When working on Fallen, I’ve come across a lot of these questions like the title of this blog. Do they wear pants at all, or do they just let it all hang out? Is that legal? Is it moral? Well, my solution was that centaurs aren’t usually in cities since they’re not comfortable there. They prefer large, grassy areas and dirt roads (better on their legs and feet), so since my books are set in Boston, I don’t need to know.
But, since I mentioned it, I’ve decided that they don’t wear pants since they couldn’t don them. Instead, they have small magical items (necklace, ring, etc.) which hides their bits away and makes them more or less a Ken (or Barbie) doll. Smooth.
It’s not that bits are offensive. They aren’t. But when we’re talking human-level sentience, if two-leggers need to wear things covering theirs, I imagine the laws involving four-legged creature like centaurs would have to be similar. And given the shape of a horse body and human torso… Well, I have enough trouble putting pants on as it is. I don’t want to think about yet MORE legs and booty, thanks!
Honestly, a lot of my world building has come down to the question of how magical races would integrate with modern society. Satyrs? Well, that’s easy. They just have pants designed for their leg shape. They could definitely wear pants like the human races do. That one was easy. Where do vampires get food? From consenting adults or blood banks. Also, your fae barista might give you an extra shot of glamour to help you get in the right headspace for a big interview. Things like that.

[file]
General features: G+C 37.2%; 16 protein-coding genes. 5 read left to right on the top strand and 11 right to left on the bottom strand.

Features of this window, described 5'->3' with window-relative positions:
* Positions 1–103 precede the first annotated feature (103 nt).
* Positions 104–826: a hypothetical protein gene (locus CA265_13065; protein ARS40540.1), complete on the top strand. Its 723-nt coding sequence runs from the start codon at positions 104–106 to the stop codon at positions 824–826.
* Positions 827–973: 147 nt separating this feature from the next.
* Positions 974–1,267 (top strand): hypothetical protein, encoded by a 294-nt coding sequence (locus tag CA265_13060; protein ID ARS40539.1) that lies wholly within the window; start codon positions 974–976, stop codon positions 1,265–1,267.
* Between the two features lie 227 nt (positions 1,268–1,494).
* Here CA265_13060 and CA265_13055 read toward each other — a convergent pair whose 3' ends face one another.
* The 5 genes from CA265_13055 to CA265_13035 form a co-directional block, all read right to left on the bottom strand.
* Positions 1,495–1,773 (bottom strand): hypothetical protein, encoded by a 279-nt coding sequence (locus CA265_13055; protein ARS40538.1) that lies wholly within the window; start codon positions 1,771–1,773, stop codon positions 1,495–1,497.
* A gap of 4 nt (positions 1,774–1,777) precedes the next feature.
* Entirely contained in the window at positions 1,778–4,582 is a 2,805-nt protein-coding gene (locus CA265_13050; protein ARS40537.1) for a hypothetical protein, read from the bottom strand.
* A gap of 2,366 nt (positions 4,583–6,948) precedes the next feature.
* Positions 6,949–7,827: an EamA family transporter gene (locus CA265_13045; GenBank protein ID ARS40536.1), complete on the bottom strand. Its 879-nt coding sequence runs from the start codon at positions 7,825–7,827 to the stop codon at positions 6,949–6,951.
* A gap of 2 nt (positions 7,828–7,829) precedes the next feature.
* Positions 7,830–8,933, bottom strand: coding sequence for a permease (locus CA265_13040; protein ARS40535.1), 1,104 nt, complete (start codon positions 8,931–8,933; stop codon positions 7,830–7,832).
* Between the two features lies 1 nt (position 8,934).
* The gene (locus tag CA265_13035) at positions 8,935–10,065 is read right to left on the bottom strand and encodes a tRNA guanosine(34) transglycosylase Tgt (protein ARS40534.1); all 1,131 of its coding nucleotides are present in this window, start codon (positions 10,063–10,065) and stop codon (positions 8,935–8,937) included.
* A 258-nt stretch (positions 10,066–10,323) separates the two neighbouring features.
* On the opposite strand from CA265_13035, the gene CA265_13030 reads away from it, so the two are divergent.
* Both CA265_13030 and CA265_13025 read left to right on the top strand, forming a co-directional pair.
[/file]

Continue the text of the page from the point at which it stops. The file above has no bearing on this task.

The thing that I’m really thinking about in terms of all of this is how magic intersects with police work. For example: there are many creatures who can change their physical appearance at will or shapeshift entirely. Now, a therianthrope’s DNA is likely the same whether they’re an animal, in their beast form, or in a human guise. So that would only confuse the visuals. You get a therianthrope bull in a china shop on camera, you won’t know what they look like as a human, but you might see some identifying marks. Plus paw prints, DNA, and so on would be traceable, I imagine.
Of course, I am fully aware that this stuff all flies in the face of real biology. A centaur could not exist, scientifically speaking. Nor could dragons or shapeshifters. I’m not even going to go there because, honestly, this is fantasy. I’m here for the magic. I love science, but this ain’t it!
Doing this kind of world building is a lot of work. There are a lot of intricate pieces to the series as I’m working on–more than just the cosmology of angels and demons. I have to deal with vampire politics, the laws around certain kinds of magic, and so much more. While the story starts from the POV of just one character, the series is actually much bigger than what it seems to start. I have plans for several trilogies, some stand-alone novels, and all of it ties into the meta plot, which is a lot. I’ll discuss a little of that in a future blog post (no spoilers, I promise).
However, this kind of daydreaming is one of my favorite parts of writing. A lot of us writers really get into the “what if” parts of our story crafting, and I’m no different. Using the modern world as a framework was the easiest thing I think I could have done because all the world building I do can exist on top of already-existing structures, which makes things easier. For my high fantasy novels, I have to create everything. Not only the magic bits, but the countries, factions, world, laws, and so on. It’s far harder than this. Or, at least, it’s more complicated in some ways. I still have to answer questions like how centaurs wear pants, but I have to do so on top of figuring out what the name and structure of the centaur country would be.
How do you think centaurs wear pants? No, really. How?